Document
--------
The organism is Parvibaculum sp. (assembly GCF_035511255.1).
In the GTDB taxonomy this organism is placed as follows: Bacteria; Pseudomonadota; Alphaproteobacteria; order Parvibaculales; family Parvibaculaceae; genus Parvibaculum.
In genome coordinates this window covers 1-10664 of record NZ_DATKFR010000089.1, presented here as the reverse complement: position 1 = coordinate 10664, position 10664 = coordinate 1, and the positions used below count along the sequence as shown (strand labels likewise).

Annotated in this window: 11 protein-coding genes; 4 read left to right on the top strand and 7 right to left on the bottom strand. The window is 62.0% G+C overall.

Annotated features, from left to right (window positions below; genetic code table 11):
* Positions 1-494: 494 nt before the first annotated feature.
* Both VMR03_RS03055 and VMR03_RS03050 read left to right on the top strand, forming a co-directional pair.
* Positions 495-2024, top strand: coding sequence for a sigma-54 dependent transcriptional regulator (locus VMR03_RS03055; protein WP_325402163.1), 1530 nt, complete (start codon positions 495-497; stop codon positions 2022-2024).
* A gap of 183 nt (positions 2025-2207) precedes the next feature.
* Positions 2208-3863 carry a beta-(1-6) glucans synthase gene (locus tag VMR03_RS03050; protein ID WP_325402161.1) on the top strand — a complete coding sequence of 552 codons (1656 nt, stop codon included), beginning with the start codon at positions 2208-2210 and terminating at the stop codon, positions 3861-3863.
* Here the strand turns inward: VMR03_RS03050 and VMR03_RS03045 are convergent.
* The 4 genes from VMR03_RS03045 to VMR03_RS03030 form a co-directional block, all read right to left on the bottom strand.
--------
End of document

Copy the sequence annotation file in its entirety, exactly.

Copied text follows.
The organism is Parvibaculum sp. (assembly GCF_035511255.1).
In the GTDB taxonomy this organism is placed as follows: Bacteria; Pseudomonadota; Alphaproteobacteria; order Parvibaculales; family Parvibaculaceae; genus Parvibaculum.
In genome coordinates this window covers 1-10664 of record NZ_DATKFR010000089.1, presented here as the reverse complement: position 1 = coordinate 10664, position 10664 = coordinate 1, and the positions used below count along the sequence as shown (strand labels likewise).

Annotated in this window: 11 protein-coding genes; 4 read left to right on the top strand and 7 right to left on the bottom strand. The window is 62.0% G+C overall.

Annotated features, from left to right (window positions below; genetic code table 11):
* Positions 1-494: 494 nt before the first annotated feature.
* Both VMR03_RS03055 and VMR03_RS03050 read left to right on the top strand, forming a co-directional pair.
* Positions 495-2024, top strand: coding sequence for a sigma-54 dependent transcriptional regulator (locus VMR03_RS03055; protein WP_325402163.1), 1530 nt, complete (start codon positions 495-497; stop codon positions 2022-2024).
* A gap of 183 nt (positions 2025-2207) precedes the next feature.
* Positions 2208-3863 carry a beta-(1-6) glucans synthase gene (locus tag VMR03_RS03050; protein ID WP_325402161.1) on the top strand — a complete coding sequence of 552 codons (1656 nt, stop codon included), beginning with the start codon at positions 2208-2210 and terminating at the stop codon, positions 3861-3863.
* Here the strand turns inward: VMR03_RS03050 and VMR03_RS03045 are convergent.
* The 4 genes from VMR03_RS03045 to VMR03_RS03030 form a co-directional block, all read right to left on the bottom strand.